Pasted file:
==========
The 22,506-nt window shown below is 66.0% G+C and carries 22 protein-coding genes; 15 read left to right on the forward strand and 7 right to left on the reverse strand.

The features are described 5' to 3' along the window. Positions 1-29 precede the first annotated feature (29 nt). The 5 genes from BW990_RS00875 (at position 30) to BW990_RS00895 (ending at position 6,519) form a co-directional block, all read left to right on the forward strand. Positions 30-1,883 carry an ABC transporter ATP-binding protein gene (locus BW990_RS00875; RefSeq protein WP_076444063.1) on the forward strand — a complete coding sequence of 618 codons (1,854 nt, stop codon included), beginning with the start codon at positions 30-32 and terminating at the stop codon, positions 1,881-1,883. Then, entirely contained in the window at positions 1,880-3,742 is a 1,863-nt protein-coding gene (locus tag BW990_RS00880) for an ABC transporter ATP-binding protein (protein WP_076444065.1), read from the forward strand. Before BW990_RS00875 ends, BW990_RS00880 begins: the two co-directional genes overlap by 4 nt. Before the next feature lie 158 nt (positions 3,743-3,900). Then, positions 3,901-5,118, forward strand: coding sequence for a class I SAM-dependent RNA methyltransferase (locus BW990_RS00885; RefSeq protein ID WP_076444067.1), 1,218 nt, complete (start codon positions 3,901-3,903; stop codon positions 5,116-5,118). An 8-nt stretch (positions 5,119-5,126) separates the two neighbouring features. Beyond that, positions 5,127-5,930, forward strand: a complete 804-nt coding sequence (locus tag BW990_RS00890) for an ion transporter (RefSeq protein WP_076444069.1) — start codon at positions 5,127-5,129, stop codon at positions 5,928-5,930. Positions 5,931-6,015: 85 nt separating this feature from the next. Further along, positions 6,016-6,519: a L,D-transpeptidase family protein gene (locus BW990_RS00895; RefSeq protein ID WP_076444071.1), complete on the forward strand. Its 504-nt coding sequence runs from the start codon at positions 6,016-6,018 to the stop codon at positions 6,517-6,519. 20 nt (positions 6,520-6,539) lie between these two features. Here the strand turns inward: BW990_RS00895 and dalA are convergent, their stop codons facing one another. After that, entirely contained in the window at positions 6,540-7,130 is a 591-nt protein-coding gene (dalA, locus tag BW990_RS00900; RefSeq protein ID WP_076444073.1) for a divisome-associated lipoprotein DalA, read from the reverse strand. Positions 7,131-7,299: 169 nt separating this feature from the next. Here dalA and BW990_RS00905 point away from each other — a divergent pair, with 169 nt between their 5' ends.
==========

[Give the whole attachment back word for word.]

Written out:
The 22,506-nt window shown below is 66.0% G+C and carries 22 protein-coding genes; 15 read left to right on the forward strand and 7 right to left on the reverse strand.

The features are described 5' to 3' along the window. Positions 1-29 precede the first annotated feature (29 nt). The 5 genes from BW990_RS00875 (at position 30) to BW990_RS00895 (ending at position 6,519) form a co-directional block, all read left to right on the forward strand. Positions 30-1,883 carry an ABC transporter ATP-binding protein gene (locus BW990_RS00875; RefSeq protein WP_076444063.1) on the forward strand — a complete coding sequence of 618 codons (1,854 nt, stop codon included), beginning with the start codon at positions 30-32 and terminating at the stop codon, positions 1,881-1,883. Then, entirely contained in the window at positions 1,880-3,742 is a 1,863-nt protein-coding gene (locus tag BW990_RS00880) for an ABC transporter ATP-binding protein (protein WP_076444065.1), read from the forward strand. Before BW990_RS00875 ends, BW990_RS00880 begins: the two co-directional genes overlap by 4 nt. Before the next feature lie 158 nt (positions 3,743-3,900). Then, positions 3,901-5,118, forward strand: coding sequence for a class I SAM-dependent RNA methyltransferase (locus BW990_RS00885; RefSeq protein ID WP_076444067.1), 1,218 nt, complete (start codon positions 3,901-3,903; stop codon positions 5,116-5,118). An 8-nt stretch (positions 5,119-5,126) separates the two neighbouring features. Beyond that, positions 5,127-5,930, forward strand: a complete 804-nt coding sequence (locus tag BW990_RS00890) for an ion transporter (RefSeq protein WP_076444069.1) — start codon at positions 5,127-5,129, stop codon at positions 5,928-5,930. Positions 5,931-6,015: 85 nt separating this feature from the next. Further along, positions 6,016-6,519: a L,D-transpeptidase family protein gene (locus BW990_RS00895; RefSeq protein ID WP_076444071.1), complete on the forward strand. Its 504-nt coding sequence runs from the start codon at positions 6,016-6,018 to the stop codon at positions 6,517-6,519. 20 nt (positions 6,520-6,539) lie between these two features. Here the strand turns inward: BW990_RS00895 and dalA are convergent, their stop codons facing one another. After that, entirely contained in the window at positions 6,540-7,130 is a 591-nt protein-coding gene (dalA, locus tag BW990_RS00900; RefSeq protein ID WP_076444073.1) for a divisome-associated lipoprotein DalA, read from the reverse strand. Positions 7,131-7,299: 169 nt separating this feature from the next. Here dalA and BW990_RS00905 point away from each other — a divergent pair, with 169 nt between their 5' ends.